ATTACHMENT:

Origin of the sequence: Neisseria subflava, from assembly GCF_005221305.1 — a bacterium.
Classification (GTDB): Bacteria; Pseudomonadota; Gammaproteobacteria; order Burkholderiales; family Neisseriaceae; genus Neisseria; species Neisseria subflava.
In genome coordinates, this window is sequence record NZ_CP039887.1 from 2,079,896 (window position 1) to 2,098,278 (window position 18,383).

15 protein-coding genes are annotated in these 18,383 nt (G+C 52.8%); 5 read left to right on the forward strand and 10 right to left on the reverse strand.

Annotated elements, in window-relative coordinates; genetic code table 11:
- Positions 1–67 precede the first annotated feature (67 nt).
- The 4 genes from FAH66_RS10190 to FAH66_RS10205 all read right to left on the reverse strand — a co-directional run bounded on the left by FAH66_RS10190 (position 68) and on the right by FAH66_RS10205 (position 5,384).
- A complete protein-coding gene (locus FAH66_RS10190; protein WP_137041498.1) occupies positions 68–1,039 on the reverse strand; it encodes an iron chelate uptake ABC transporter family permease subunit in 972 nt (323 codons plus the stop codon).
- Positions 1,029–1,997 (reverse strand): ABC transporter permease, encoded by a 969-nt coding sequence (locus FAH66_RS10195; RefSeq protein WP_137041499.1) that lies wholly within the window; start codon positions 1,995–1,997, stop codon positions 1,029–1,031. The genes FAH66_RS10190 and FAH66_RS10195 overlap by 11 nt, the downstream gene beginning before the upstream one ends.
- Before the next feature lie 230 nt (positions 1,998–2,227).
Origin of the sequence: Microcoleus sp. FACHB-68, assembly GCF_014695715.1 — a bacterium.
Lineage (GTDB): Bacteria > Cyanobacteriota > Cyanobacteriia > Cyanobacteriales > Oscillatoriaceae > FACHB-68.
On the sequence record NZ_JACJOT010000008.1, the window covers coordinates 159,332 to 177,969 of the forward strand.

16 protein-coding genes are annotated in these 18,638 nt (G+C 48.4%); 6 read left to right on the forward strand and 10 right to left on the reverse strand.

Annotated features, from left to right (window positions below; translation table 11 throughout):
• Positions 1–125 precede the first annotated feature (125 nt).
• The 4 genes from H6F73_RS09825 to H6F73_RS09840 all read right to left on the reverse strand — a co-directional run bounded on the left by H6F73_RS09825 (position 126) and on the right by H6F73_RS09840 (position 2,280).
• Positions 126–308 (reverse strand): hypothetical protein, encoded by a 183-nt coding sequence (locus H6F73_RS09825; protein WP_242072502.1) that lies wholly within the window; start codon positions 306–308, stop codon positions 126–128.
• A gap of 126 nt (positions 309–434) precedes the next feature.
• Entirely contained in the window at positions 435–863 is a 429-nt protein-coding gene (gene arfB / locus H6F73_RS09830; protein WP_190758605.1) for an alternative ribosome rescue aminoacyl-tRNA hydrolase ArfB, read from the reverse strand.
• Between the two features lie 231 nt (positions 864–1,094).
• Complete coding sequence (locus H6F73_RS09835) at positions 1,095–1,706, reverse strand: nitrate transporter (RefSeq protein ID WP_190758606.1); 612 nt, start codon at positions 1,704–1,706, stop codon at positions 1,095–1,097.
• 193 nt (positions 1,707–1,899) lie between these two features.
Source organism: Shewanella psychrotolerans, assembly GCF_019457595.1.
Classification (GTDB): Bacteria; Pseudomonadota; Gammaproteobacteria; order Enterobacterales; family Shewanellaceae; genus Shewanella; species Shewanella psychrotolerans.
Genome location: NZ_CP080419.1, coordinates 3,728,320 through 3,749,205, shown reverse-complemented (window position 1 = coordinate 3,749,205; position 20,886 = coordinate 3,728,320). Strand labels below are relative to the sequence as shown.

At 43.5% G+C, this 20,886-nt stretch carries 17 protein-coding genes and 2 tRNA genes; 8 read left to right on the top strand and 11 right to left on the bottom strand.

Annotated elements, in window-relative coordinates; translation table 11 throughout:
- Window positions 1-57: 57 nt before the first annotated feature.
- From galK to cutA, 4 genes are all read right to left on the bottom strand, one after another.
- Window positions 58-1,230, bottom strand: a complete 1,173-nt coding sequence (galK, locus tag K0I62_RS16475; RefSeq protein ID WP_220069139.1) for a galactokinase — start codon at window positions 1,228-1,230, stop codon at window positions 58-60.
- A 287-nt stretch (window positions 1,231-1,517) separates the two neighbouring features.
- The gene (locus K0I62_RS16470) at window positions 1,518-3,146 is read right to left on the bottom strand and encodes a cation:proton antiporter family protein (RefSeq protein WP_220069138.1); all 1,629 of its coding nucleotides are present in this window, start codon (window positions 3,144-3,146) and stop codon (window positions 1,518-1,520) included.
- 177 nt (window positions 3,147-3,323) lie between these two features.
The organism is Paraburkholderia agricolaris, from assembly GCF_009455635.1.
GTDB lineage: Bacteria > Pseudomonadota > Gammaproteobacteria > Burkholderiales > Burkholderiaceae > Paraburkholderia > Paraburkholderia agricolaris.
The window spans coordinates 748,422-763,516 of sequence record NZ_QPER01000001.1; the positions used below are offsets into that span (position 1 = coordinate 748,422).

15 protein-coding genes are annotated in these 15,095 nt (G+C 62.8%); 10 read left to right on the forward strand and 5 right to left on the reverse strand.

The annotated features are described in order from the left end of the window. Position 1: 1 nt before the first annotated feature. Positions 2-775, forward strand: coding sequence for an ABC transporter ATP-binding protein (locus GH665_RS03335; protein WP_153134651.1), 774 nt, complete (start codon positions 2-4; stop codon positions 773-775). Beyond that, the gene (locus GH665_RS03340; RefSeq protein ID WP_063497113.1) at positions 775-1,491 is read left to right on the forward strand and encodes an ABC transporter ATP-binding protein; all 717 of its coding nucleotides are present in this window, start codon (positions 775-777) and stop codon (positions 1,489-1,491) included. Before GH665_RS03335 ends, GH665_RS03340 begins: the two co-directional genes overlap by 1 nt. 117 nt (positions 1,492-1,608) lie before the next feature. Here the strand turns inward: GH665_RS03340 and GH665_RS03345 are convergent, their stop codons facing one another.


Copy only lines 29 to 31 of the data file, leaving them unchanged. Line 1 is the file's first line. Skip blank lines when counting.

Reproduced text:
- Window positions 1-57: 57 nt before the first annotated feature.
- From galK to cutA, 4 genes are all read right to left on the bottom strand, one after another.
- Window positions 58-1,230, bottom strand: a complete 1,173-nt coding sequence (galK, locus tag K0I62_RS16475; RefSeq protein ID WP_220069139.1) for a galactokinase — start codon at window positions 1,228-1,230, stop codon at window positions 58-60.